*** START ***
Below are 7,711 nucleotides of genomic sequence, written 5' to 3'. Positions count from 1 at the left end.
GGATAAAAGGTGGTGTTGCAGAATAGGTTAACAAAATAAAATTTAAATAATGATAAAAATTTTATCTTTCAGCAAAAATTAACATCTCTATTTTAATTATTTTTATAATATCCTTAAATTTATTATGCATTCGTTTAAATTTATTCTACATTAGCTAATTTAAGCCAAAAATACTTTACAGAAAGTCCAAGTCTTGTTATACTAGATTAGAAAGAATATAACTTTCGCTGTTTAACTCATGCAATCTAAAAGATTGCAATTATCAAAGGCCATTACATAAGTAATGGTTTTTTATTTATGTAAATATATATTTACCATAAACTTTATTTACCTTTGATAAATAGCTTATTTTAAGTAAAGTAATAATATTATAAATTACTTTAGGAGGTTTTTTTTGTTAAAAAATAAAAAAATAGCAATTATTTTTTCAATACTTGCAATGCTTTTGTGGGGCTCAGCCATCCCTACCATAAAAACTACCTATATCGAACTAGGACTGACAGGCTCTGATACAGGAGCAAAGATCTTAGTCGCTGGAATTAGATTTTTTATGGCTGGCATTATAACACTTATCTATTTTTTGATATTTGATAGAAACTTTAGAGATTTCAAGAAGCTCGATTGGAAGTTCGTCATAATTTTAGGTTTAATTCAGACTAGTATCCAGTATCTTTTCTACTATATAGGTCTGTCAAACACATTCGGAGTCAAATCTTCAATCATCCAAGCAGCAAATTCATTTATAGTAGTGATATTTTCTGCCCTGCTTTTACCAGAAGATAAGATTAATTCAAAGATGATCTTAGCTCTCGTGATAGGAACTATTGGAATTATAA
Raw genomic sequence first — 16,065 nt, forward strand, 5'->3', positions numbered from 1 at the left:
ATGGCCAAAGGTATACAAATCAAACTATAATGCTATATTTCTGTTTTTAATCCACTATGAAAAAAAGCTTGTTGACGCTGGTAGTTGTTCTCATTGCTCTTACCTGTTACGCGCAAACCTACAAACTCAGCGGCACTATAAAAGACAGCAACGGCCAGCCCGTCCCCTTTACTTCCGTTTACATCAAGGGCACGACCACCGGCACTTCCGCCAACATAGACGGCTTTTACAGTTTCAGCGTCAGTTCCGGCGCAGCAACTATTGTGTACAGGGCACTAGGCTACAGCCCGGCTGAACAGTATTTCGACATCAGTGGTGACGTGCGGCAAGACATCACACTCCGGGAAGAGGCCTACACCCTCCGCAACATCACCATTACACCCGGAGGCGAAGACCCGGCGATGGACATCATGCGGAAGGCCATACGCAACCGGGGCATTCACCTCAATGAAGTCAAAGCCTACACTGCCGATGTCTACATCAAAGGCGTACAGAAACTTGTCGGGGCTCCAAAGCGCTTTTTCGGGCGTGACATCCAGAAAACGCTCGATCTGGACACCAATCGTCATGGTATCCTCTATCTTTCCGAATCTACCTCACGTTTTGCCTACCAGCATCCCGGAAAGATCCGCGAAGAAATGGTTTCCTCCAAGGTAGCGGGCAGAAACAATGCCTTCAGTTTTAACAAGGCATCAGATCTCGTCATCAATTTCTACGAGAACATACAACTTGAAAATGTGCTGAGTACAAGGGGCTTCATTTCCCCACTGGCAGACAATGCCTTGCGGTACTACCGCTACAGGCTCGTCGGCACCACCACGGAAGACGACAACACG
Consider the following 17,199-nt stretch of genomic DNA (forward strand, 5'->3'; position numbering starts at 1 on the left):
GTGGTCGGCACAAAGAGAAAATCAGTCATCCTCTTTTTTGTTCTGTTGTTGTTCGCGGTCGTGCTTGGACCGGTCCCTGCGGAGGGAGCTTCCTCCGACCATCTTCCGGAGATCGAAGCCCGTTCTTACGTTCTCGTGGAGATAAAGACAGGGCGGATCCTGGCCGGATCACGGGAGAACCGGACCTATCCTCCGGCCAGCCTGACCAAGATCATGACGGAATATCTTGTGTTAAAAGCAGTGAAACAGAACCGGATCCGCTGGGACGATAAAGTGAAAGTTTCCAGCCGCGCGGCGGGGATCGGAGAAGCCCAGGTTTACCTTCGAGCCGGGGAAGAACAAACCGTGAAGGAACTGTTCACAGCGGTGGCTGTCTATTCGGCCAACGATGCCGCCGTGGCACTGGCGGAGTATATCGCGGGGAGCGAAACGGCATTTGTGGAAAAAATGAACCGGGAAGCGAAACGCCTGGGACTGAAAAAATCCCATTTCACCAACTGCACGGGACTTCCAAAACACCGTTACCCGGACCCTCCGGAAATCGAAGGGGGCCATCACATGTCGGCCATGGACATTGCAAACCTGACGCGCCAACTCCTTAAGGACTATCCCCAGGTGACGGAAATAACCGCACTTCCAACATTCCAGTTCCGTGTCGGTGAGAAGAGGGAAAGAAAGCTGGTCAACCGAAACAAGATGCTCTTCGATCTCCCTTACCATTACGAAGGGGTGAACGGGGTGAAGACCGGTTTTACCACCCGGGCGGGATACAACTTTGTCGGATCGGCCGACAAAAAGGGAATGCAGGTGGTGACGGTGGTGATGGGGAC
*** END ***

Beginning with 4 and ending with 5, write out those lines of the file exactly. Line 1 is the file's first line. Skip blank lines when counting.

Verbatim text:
ATGGCCAAAGGTATACAAATCAAACTATAATGCTATATTTCTGTTTTTAATCCACTATGAAAAAAAGCTTGTTGACGCTGGTAGTTGTTCTCATTGCTCTTACCTGTTACGCGCAAACCTACAAACTCAGCGGCACTATAAAAGACAGCAACGGCCAGCCCGTCCCCTTTACTTCCGTTTACATCAAGGGCACGACCACCGGCACTTCCGCCAACATAGACGGCTTTTACAGTTTCAGCGTCAGTTCCGGCGCAGCAACTATTGTGTACAGGGCACTAGGCTACAGCCCGGCTGAACAGTATTTCGACATCAGTGGTGACGTGCGGCAAGACATCACACTCCGGGAAGAGGCCTACACCCTCCGCAACATCACCATTACACCCGGAGGCGAAGACCCGGCGATGGACATCATGCGGAAGGCCATACGCAACCGGGGCATTCACCTCAATGAAGTCAAAGCCTACACTGCCGATGTCTACATCAAAGGCGTACAGAAACTTGTCGGGGCTCCAAAGCGCTTTTTCGGGCGTGACATCCAGAAAACGCTCGATCTGGACACCAATCGTCATGGTATCCTCTATCTTTCCGAATCTACCTCACGTTTTGCCTACCAGCATCCCGGAAAGATCCGCGAAGAAATGGTTTCCTCCAAGGTAGCGGGCAGAAACAATGCCTTCAGTTTTAACAAGGCATCAGATCTCGTCATCAATTTCTACGAGAACATACAACTTGAAAATGTGCTGAGTACAAGGGGCTTCATTTCCCCACTGGCAGACAATGCCTTGCGGTACTACCGCTACAGGCTCGTCGGCACCACCACGGAAGACGACAACACG
Consider the following 17,199-nt stretch of genomic DNA (forward strand, 5'->3'; position numbering starts at 1 on the left):